I’m guessing that I’m not the only one who has been using Zoom, or some other video-conferencing technology a lot more than I used to.
I use it mainly for three reasons – to catch up with friends, to meet with colleagues to discuss an upcoming project, and to teach a class.
But it’s new to many of us, so the likelihood is that many of us could do it better. Somehow.
I have learned a lot from a man called Seth Godin on this. He describes it as combining two of the most important inventions of the 20th Century – the telephone and the television, and has published these two blogs and recorded this podcast on the topic.
Here are my favourite tips, adapted to things I have experienced.
- If you’re running a Zoom meeting/class/catch-up, run it for the right reasons. Not to demonstrate your power/status to the others involved, but to share ideas in the most efficient way possible. If most of the people involved are bored most of the time, you’re doing something wrong.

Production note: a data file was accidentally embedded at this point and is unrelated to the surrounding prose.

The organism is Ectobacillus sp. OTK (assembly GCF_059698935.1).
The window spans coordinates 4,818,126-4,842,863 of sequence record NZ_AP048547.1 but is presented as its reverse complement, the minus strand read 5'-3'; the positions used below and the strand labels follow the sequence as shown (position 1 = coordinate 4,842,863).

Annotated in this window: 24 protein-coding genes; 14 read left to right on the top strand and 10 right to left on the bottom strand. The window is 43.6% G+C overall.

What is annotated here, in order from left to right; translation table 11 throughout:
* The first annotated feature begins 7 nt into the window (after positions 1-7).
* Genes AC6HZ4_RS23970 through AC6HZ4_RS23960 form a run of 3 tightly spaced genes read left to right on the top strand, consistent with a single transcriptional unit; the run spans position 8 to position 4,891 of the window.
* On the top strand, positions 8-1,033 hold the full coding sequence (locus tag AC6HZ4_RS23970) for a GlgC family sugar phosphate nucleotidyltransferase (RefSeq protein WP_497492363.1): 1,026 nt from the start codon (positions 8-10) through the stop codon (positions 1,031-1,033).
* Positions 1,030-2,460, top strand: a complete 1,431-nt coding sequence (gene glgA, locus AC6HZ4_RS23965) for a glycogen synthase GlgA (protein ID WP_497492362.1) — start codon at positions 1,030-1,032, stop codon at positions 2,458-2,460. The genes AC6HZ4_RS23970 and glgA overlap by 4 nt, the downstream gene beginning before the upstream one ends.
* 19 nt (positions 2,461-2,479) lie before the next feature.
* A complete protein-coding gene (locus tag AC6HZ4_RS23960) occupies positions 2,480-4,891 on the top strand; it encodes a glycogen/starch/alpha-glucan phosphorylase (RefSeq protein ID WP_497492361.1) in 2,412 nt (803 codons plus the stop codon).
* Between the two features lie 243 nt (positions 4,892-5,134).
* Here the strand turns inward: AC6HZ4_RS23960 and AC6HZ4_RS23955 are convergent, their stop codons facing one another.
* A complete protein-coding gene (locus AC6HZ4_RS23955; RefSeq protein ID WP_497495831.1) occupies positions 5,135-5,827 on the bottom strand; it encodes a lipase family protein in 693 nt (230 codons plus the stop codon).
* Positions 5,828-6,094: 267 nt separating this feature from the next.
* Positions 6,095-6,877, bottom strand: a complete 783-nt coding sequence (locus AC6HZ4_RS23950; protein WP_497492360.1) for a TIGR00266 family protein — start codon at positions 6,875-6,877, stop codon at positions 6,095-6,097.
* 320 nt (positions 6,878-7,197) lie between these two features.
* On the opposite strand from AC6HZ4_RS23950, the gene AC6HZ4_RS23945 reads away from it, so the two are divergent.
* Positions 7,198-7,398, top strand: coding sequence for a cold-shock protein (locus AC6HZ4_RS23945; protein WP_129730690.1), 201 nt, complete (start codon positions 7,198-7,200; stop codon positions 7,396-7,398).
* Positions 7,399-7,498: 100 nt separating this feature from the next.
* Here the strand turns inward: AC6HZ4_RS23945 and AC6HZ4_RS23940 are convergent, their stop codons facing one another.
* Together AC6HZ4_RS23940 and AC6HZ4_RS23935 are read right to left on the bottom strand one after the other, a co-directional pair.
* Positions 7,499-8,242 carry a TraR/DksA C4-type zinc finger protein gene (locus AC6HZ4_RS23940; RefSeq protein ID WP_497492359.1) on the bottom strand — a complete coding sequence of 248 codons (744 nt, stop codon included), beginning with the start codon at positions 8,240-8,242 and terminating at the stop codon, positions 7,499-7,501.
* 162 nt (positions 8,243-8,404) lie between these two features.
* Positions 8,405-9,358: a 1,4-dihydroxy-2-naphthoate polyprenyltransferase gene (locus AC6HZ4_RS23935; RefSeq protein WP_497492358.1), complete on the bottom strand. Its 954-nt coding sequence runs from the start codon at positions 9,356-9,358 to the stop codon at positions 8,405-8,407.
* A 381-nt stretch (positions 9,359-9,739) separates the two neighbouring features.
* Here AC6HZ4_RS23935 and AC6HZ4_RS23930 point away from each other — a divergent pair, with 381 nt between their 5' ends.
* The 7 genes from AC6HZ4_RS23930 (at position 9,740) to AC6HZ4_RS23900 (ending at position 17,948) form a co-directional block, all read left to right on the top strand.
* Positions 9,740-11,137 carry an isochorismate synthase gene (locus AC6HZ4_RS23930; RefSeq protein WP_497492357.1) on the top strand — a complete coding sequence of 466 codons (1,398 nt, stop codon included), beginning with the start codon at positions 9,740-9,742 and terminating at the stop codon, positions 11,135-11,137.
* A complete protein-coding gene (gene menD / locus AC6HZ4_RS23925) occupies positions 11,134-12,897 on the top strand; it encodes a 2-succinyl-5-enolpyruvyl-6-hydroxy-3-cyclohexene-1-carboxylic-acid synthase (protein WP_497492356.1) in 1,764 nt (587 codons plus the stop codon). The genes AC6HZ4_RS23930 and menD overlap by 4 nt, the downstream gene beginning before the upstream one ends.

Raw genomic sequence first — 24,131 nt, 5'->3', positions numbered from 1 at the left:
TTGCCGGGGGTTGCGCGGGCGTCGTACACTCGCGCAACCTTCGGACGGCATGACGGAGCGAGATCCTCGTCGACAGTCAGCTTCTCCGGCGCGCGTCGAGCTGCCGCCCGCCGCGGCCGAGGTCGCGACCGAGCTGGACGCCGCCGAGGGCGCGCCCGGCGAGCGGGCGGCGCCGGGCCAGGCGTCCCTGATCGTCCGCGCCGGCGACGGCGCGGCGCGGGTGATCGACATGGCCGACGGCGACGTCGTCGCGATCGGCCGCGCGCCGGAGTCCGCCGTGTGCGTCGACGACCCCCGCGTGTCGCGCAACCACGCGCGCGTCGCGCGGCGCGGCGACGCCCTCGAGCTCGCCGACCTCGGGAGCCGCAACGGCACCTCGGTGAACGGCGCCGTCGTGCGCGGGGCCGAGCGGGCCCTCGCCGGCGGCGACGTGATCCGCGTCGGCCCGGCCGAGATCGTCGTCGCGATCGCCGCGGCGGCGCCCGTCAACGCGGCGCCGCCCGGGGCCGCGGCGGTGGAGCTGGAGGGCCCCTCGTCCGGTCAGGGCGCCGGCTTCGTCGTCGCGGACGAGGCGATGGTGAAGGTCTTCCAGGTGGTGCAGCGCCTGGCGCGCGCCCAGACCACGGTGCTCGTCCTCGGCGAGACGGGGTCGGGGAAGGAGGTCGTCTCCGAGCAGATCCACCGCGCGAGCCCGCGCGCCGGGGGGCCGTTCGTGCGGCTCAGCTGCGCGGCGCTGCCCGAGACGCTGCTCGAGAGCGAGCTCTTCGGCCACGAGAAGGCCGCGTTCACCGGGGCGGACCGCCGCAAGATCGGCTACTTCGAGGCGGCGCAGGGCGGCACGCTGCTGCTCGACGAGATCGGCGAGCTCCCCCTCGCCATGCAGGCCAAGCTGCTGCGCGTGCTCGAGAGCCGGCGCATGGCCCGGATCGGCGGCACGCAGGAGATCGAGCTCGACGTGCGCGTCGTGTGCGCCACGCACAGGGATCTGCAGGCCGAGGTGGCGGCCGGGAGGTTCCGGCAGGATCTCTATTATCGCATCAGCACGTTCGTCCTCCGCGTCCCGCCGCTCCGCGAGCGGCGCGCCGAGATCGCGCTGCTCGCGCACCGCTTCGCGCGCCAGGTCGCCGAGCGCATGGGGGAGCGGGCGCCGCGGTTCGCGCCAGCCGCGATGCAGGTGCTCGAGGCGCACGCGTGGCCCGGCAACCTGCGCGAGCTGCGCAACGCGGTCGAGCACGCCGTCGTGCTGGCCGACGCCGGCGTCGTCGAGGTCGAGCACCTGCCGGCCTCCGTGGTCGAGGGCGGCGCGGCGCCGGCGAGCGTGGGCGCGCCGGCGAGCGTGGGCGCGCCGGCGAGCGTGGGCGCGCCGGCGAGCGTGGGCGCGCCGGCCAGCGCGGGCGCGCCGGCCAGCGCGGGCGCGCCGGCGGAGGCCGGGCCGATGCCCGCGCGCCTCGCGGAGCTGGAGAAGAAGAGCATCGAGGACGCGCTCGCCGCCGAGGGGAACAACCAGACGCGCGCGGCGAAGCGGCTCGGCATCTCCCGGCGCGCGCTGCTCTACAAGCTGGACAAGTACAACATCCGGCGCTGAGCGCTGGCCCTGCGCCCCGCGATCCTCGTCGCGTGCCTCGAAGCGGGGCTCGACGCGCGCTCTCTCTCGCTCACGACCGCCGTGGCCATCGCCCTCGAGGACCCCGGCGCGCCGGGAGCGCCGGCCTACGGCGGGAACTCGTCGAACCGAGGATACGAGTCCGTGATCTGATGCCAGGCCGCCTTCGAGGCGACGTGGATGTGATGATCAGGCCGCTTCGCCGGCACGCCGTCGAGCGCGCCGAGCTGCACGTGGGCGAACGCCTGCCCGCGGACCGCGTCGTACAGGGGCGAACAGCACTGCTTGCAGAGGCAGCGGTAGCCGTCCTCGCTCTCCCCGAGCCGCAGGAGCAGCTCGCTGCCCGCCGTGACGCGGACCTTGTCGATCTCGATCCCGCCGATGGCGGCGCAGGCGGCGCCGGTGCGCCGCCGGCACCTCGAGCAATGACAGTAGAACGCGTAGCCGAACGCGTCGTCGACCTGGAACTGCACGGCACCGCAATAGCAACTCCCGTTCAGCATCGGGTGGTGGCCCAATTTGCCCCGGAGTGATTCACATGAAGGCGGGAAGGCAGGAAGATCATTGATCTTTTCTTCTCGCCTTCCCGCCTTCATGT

- If there’s a better way of communicating what you want to communicate, find it and do it. In other words, if we don’t have to meet, then let’s not meet.
- But if we do have to meet, then let’s do it in the best possible way. So if you’re attending, don’t check your phone while at a meeting. Bring energy and enthusiasm.
- Sit close to the screen. And the screen shouldn’t move – it’s distracting.
- If you have to make noise, or someone or something around you is making noise, use the mute button.